Jack and Jessica were the most popular names given to babies in England and Wales this year, according to the Office for National Statistics.
Parents are more adventurous when choosing names for girls. Jack has been the top name for boys for 11 years but favourite girls' names show more variety.
Hollywood has had an impact on girls' names this year with the popularity of Keira Knightley and Scarlett Johansson leading to Keira rising 13 places to 38, and Scarlett 25 places to 47.
The reign of Jack could be over next year - 14 per cent fewer boys were called Jack this year than last and, for the first time since 2002, there is a new entry in the top five boys' names. Oliver has risen two places into fifth, pushing Daniel outside the top five.
The biblical names Joshua, Thomas and James are unchanged at number two, three and four. Leo is the only new entry in the top 50 boys' names, jumping 20 places to 37 in 2005.
The fortunes of soap stars appear to have influenced parents. Alfie, after the EastEnders star, fell nine places last year but climbed back up six places to 21 this year, with Jake, the name of BBC1 show's heartthrob, climbing nine places to 16. Other EastEnders to have a good year were Ruby (up 16 places to 15) and Demi, which rose to 80th, a 41 per cent rise in popularity. Aleesha, the name of Demi's baby in the show, went up by 298 per cent.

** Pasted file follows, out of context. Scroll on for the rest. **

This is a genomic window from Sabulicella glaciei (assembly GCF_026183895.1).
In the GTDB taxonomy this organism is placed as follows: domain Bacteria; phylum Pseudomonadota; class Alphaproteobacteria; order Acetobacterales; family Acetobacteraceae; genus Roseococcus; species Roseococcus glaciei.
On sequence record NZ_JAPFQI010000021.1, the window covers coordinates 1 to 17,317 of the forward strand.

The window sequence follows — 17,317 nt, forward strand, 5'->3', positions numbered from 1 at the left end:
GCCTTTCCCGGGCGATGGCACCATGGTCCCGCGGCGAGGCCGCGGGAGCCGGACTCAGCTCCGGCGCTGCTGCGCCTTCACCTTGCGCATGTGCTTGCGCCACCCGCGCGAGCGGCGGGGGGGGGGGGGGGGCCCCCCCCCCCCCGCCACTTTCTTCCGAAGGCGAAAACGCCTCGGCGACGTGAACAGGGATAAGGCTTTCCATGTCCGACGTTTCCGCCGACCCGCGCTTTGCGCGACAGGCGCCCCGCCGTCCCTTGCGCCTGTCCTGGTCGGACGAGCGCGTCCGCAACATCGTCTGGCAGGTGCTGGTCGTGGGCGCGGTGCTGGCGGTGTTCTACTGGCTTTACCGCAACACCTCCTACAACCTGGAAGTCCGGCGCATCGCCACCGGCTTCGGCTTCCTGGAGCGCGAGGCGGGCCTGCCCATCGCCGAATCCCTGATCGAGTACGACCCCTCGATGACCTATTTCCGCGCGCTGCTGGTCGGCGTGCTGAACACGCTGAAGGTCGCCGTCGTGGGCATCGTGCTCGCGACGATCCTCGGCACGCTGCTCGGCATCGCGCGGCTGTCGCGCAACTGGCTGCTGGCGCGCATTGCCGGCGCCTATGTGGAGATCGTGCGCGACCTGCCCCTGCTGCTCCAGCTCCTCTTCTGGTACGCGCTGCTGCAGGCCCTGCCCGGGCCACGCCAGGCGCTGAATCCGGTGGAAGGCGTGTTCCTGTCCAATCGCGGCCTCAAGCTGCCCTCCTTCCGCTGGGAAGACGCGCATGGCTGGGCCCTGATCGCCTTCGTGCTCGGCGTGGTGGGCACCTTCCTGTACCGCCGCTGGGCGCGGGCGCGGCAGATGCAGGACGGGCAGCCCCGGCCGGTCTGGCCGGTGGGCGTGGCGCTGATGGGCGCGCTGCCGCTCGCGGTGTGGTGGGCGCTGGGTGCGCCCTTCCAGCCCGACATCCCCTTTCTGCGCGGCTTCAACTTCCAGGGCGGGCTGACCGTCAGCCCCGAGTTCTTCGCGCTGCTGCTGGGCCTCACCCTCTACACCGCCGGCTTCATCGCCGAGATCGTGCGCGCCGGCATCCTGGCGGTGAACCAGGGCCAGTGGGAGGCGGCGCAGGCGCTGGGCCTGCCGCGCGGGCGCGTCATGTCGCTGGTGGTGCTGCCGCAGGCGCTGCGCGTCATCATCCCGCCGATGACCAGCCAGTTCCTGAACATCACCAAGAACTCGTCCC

Frankie, a popular character in Coronation Street, almost doubled in popularity to reach number 152 in the list of girls' names. Freddie jumped 15 places to 81, perhaps in tribute to the Ashes hero Andrew "Freddie" Flintoff.
Emily, top last year, dropped to number two. Sophie moved up one place to number three and Olivia enters the top five for the first time at number four. Chloe - top girls' name between 1997 and 2003 - remains at number five. Libby has been steadily moving up the top 100 since 2000. This year it climbed four places to 48.Reuse content